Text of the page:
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donald prothero on the nature of science

I've just started reading Donald Prothero's book Evolution: what the fossils say and why it matters. It looks good & certainly captured my attention right from the start. (However, it will probably take me a little while to get through the book as at the moment it's my pick for when I'm on the stationary bike at the gym. And I could do with getting there more often!)

Anyway, I thought I'd share a couple of paragraphs from right at the start of the book, because they set out so clearly what science is

"Scientists are not characterised by who they are or what they wear, but what they do and how they do it. As Carl Sagan put it, "Science is a way of thinking much more than it is a body of knowledge." Scientists are defined not by their lab equipment but by the tools and assumptions they use to understand nature - the scientific method. The scientific method is mentioned even in [primary] school classes, yet most of the public still doesn't understand it (possibly because the mad scientist Hollywood stereotype is more powerful than the bland material from school). The scientific method involves making observations about the natural world, then coming up with ideas or insights (hypotheses) to explain them. In that regard, the scientific method is similar to many other human endeavours, such as mythology and folk medicine, which observe something and try to come upwith a story for it. But the big difference is that scientists must then test their hypotheses. They must try to find some additional observations or experiemnts that shoot their idea down (falsify it) or support it (corroborate it). if the observations falsify the hypothesis, then scientists must start over again with a new hypothesis, or recheck their observations and make sure that the falsification is correct. If the observations are consistent with the hypothesis, then it is corroborated, but it is not proven true. Instead, the scientific community must continue to keep looking for more observations to test the hypothesis further.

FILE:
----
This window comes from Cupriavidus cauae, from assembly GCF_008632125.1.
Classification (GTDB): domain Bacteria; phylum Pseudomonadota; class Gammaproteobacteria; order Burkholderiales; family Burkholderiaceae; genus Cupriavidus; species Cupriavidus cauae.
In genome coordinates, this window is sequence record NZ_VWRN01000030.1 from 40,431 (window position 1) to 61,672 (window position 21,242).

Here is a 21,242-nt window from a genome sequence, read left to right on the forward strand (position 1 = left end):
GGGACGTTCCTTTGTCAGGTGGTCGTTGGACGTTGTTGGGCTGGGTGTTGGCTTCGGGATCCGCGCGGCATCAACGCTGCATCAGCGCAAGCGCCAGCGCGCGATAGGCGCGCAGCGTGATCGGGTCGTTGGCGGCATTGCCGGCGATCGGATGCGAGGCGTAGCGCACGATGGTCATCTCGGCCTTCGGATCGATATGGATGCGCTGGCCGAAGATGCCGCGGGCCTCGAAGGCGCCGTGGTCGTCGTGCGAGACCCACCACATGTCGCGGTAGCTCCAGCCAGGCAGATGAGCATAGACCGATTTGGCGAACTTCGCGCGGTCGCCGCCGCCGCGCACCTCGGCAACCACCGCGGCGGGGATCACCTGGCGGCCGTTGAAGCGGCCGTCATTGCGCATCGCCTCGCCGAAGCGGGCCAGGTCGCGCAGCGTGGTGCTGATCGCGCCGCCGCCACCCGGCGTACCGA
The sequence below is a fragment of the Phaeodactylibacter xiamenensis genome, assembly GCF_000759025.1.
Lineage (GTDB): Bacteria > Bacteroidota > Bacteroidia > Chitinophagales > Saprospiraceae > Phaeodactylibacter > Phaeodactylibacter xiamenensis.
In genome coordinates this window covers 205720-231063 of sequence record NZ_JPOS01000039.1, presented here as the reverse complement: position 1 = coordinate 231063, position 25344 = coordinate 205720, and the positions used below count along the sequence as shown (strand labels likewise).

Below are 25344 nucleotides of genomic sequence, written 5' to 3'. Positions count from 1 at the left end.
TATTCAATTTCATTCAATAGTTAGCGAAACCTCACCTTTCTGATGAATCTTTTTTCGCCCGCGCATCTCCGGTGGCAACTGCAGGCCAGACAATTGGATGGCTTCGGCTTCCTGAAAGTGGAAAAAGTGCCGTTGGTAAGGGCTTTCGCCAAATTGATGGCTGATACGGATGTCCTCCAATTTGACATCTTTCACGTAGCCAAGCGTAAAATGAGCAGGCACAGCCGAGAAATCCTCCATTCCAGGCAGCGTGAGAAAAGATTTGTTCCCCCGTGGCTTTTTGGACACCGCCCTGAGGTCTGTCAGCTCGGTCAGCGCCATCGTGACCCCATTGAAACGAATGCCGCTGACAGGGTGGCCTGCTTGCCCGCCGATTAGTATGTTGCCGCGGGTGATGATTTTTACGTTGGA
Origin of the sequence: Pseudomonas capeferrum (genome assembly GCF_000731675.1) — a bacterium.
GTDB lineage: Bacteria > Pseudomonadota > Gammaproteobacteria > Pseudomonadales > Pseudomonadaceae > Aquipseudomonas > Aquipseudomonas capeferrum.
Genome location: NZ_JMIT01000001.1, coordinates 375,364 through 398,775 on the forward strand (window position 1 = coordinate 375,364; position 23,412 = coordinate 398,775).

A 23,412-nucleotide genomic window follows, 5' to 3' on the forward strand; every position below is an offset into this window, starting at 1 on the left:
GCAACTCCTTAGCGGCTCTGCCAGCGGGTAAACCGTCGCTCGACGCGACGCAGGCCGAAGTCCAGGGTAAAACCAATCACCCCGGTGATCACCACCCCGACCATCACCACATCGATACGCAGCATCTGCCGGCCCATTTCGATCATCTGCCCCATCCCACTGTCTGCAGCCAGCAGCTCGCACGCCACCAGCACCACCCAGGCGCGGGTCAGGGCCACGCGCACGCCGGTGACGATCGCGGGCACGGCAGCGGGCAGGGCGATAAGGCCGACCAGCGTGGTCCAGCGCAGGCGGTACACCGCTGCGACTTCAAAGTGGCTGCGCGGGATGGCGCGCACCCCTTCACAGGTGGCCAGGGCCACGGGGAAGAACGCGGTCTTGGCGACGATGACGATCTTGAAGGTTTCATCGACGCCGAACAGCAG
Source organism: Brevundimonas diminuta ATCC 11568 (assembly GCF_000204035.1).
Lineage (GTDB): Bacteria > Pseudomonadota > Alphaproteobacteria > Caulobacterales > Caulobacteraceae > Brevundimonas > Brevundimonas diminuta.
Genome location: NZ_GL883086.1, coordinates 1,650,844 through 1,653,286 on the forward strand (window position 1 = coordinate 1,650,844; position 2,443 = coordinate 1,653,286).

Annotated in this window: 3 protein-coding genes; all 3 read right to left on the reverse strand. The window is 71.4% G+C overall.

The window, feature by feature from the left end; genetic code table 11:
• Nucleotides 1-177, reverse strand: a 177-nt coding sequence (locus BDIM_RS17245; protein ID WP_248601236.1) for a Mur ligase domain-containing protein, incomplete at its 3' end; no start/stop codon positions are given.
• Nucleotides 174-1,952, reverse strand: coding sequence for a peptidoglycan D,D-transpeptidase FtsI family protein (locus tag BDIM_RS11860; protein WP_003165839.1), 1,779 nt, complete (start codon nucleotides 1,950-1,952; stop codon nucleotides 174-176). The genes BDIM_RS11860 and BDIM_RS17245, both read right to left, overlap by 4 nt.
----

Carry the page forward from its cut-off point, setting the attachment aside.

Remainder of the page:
"This is where the public most misunderstands the scientific method. As many philosophers of science (such as Karl Popper) have shown, this cycle of setting up, testing, and falsifying hypotheses is unending. Scientific hypotheses must always be tentative and subject to further testing and can never be regarded as finally true or proven. Science is not about finding final truth, only about testing and refining better and better hypotheses so these hypotheses approach what we think is true about the world. Any time scientists stop testing and trying to falsify their hypotheses, they also stop doing science."

D.R.Prothero (2007, pp 3-4) Evolution: what the fossils say and why it matters. Columbia. 

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